|Title||NGCvirgul4736: Host of exotic Ultraluminous X-ray sources|
|Author||Dr Kajal Ghosh|
|Description||We have detected four Ultraluminous X-ray Sources (ULXs) in the nearest early-type galaxy NGC4736 (M94). For the first time, we have detected a highly blueshifted OVIII line in the spectrum of a ULX, which is in accordance with the predictions of our geometrical beaming model. We have also detected a possible periodic (virgul24 ks) ULX and another two ULXs, which are the most promising intermediate mass black hole systems (based on our multiwavelength results). To confirm these exciting results and-or to detect them at different spectral states with contemporaneous radio and optical data, which we will arrange, we propose 48 ks XMM-Newton observations of this galaxy.|
|Publication||No observations found associated with the current proposal|
|Instrument||EMOS1, EMOS2, EPN, OM, RGS1, RGS2|
|Mission Description||The European Space Agency's (ESA) X-ray Multi-Mirror Mission (XMM-Newton) was launched by an Ariane 504 on December 10th 1999. XMM-Newton is ESA's second cornerstone of the Horizon 2000 Science Programme. It carries 3 high throughput X-ray telescopes with an unprecedented effective area, and an optical monitor, the first flown on a X-ray observatory. The large collecting area and ability to make long uninterrupted exposures provide highly sensitive observations.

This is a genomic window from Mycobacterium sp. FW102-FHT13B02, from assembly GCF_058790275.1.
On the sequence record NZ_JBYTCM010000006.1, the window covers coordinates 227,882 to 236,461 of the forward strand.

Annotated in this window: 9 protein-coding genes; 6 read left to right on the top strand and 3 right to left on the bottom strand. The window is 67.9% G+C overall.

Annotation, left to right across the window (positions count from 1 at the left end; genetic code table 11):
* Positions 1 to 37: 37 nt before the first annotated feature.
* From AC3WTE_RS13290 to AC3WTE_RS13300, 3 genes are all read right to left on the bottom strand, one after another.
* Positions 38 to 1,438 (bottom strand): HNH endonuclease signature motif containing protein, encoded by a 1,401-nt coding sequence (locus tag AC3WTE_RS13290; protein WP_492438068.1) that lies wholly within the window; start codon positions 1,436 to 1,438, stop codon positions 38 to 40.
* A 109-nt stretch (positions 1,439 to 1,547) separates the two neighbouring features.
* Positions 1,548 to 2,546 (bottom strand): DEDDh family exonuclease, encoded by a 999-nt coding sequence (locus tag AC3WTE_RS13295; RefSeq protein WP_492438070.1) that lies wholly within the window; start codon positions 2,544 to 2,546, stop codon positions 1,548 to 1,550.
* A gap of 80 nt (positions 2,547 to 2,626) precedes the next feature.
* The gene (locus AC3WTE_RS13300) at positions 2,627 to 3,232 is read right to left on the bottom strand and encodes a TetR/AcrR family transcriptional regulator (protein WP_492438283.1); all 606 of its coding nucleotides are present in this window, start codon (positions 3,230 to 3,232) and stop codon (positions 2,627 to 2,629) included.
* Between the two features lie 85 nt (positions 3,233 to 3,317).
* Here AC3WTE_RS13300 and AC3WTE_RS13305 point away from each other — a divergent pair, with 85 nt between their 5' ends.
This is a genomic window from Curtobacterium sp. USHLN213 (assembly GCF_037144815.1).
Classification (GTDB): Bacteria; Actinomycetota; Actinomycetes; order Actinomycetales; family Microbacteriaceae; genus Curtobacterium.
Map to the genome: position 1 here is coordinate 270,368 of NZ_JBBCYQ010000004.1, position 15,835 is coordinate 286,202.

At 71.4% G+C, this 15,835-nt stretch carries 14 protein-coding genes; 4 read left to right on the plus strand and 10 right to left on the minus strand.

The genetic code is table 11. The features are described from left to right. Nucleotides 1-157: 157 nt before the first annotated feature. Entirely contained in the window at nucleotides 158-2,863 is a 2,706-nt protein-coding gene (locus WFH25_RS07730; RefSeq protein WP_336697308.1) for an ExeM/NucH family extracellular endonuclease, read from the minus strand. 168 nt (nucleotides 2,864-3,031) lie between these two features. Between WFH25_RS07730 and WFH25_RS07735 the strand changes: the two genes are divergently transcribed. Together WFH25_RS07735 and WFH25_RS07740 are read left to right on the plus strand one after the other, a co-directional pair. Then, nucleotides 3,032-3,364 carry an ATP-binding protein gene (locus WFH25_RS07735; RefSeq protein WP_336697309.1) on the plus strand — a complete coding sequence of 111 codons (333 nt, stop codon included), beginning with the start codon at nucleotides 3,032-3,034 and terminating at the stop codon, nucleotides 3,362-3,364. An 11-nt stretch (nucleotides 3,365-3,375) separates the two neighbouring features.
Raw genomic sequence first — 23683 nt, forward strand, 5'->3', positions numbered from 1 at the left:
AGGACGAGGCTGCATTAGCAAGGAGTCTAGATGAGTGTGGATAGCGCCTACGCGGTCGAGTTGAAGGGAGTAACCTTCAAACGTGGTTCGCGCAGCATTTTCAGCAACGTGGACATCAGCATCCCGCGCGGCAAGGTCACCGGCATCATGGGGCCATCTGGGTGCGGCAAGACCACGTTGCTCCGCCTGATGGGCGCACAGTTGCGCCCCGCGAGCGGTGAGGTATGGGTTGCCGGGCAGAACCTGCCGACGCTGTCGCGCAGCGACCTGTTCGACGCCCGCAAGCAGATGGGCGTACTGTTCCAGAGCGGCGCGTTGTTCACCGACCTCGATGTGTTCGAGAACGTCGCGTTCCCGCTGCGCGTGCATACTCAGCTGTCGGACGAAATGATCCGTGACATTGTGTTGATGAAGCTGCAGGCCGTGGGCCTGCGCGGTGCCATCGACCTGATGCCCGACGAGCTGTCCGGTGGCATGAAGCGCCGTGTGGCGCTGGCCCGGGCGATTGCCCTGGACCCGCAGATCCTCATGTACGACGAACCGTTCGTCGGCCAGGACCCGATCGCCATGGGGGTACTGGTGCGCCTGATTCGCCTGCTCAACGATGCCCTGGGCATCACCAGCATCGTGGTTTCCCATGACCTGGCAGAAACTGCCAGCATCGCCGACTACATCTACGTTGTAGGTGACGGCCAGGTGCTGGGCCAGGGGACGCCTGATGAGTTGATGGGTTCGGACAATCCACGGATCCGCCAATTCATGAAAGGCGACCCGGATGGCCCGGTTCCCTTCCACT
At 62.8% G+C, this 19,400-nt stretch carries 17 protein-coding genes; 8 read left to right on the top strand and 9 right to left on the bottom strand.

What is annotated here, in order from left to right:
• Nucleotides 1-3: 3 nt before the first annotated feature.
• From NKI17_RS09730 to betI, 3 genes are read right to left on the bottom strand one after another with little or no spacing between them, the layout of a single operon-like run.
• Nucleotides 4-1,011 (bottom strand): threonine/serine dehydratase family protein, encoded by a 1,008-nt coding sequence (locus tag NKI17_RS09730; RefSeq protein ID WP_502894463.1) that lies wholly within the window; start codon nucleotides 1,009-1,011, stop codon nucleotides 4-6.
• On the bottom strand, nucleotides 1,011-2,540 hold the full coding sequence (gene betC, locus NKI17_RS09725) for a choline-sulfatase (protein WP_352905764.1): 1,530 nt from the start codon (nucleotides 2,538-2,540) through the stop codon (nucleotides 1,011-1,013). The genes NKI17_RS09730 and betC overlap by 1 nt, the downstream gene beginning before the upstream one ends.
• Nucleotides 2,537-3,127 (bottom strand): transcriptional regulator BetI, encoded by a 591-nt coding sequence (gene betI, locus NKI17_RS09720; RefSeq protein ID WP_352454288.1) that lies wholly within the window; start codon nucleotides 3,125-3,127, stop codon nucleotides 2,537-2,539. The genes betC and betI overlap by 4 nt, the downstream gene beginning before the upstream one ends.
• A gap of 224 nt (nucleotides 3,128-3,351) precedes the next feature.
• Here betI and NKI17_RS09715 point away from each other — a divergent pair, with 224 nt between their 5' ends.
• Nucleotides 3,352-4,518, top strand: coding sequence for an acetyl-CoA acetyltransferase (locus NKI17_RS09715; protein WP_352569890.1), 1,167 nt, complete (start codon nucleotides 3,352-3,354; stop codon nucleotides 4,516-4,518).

Since Earth's atmosphere blocks out all X-rays, only a telescope in space can detect and study celestial X-ray sources. The XMM-Newton mission is helping scientists to solve a number of cosmic mysteries, ranging from the enigmatic black holes to the origins of the Universe itself. Observing time on XMM-Newton is being made available to the scientific community, applying for observational periods on a competitive basis.
|Publisher And Registrant||European Space Agency|
|Credit Guidelines||European Space Agency, 2008-08-29T00:00:00Z, 040498, 17.56_20190403_1200. https://doi.org/10.5270/esa-g1zh0lu|